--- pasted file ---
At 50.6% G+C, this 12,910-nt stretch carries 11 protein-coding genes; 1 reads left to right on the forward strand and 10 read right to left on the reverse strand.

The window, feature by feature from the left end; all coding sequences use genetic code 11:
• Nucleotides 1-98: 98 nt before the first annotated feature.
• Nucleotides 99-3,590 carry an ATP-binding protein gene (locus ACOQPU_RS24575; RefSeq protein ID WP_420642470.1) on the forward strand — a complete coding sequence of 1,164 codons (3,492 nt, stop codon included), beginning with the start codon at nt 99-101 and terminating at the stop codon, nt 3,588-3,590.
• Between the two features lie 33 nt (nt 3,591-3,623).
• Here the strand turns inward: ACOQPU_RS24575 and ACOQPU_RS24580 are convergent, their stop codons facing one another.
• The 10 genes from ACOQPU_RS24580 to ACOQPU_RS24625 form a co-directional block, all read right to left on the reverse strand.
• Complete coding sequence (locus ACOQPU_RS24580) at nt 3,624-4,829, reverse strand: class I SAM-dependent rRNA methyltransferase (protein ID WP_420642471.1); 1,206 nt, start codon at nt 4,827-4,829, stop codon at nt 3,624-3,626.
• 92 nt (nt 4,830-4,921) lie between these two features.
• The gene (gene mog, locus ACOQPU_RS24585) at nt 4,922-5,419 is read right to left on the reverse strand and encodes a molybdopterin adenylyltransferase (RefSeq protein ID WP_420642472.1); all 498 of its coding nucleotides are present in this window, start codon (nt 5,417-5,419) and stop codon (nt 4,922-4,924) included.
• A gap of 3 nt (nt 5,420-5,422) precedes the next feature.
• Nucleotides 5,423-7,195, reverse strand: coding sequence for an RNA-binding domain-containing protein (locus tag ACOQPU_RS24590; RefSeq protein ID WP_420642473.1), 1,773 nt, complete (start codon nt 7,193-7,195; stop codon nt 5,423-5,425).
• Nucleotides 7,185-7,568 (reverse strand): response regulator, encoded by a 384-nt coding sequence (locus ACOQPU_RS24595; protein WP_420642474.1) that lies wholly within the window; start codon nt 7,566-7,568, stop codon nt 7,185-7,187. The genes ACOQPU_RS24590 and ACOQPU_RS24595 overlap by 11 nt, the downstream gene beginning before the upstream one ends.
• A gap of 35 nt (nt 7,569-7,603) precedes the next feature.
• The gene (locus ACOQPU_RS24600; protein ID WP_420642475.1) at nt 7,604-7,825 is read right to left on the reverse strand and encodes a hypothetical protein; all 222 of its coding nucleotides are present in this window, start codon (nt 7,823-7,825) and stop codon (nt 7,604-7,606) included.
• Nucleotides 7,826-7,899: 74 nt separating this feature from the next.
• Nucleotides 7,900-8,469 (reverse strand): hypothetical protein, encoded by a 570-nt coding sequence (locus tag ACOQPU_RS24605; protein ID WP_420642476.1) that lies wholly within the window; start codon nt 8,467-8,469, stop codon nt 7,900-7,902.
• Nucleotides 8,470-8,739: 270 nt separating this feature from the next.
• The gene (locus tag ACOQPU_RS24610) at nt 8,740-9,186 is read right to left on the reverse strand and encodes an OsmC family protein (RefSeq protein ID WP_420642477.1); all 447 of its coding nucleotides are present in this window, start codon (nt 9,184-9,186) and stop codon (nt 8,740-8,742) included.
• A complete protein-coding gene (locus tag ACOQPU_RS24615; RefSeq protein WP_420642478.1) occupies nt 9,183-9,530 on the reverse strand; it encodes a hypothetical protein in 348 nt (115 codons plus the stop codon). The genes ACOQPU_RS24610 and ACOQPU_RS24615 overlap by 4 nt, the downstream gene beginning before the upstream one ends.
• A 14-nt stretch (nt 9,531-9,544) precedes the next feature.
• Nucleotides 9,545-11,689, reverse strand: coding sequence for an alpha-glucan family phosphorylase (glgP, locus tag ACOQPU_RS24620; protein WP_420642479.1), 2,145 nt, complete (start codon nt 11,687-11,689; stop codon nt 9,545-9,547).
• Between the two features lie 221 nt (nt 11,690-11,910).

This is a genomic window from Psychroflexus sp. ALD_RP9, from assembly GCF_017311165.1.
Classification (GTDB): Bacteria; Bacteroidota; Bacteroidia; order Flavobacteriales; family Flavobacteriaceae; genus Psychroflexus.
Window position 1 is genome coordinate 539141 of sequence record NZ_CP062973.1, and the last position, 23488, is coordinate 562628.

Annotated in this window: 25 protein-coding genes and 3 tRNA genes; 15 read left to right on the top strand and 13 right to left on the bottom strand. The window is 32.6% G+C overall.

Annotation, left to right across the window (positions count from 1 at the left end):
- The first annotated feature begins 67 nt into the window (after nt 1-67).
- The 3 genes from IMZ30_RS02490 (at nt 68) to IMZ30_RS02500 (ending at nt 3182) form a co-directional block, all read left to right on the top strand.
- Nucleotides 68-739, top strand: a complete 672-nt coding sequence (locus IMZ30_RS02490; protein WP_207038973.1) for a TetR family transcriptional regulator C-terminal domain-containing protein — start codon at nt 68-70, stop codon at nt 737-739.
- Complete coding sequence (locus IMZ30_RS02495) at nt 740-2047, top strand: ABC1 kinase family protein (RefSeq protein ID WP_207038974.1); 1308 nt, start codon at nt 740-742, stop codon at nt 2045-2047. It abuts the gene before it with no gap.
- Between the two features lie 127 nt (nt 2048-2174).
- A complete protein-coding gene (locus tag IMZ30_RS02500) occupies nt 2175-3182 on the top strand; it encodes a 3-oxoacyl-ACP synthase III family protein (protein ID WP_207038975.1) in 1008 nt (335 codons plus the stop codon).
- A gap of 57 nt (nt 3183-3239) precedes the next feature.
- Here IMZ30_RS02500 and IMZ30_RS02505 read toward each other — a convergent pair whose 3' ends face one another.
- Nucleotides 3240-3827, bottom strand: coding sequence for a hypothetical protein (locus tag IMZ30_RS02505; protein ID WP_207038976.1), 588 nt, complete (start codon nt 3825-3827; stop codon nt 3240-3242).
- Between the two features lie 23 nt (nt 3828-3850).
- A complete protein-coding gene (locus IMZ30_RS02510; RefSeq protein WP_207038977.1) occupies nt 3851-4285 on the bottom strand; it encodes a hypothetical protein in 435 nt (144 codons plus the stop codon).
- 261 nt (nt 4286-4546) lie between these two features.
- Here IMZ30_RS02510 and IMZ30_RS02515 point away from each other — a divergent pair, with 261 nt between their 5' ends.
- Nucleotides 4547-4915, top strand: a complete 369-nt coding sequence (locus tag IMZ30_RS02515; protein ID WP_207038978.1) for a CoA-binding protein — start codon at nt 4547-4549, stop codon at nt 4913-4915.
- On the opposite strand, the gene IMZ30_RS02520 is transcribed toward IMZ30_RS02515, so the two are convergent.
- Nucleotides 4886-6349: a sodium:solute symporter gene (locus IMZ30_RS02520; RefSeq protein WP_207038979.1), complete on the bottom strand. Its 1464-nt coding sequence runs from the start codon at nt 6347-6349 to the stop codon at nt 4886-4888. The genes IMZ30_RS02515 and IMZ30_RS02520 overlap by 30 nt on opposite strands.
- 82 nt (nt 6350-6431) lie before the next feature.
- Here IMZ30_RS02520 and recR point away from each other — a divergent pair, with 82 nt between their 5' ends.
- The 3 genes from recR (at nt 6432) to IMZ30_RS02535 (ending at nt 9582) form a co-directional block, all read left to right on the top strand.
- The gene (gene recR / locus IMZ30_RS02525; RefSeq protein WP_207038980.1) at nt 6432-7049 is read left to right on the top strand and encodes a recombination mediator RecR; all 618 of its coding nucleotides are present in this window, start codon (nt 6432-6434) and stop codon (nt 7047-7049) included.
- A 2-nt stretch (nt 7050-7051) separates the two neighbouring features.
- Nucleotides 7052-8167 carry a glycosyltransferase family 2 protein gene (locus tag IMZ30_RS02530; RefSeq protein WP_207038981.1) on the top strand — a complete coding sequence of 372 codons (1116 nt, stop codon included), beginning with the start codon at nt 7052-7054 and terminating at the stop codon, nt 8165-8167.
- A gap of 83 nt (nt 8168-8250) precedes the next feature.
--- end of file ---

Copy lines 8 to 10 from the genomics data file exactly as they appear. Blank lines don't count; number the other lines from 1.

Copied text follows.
• Complete coding sequence (locus ACOQPU_RS24580) at nt 3,624-4,829, reverse strand: class I SAM-dependent rRNA methyltransferase (protein ID WP_420642471.1); 1,206 nt, start codon at nt 4,827-4,829, stop codon at nt 3,624-3,626.
• 92 nt (nt 4,830-4,921) lie between these two features.
• The gene (gene mog, locus ACOQPU_RS24585) at nt 4,922-5,419 is read right to left on the reverse strand and encodes a molybdopterin adenylyltransferase (RefSeq protein ID WP_420642472.1); all 498 of its coding nucleotides are present in this window, start codon (nt 5,417-5,419) and stop codon (nt 4,922-4,924) included.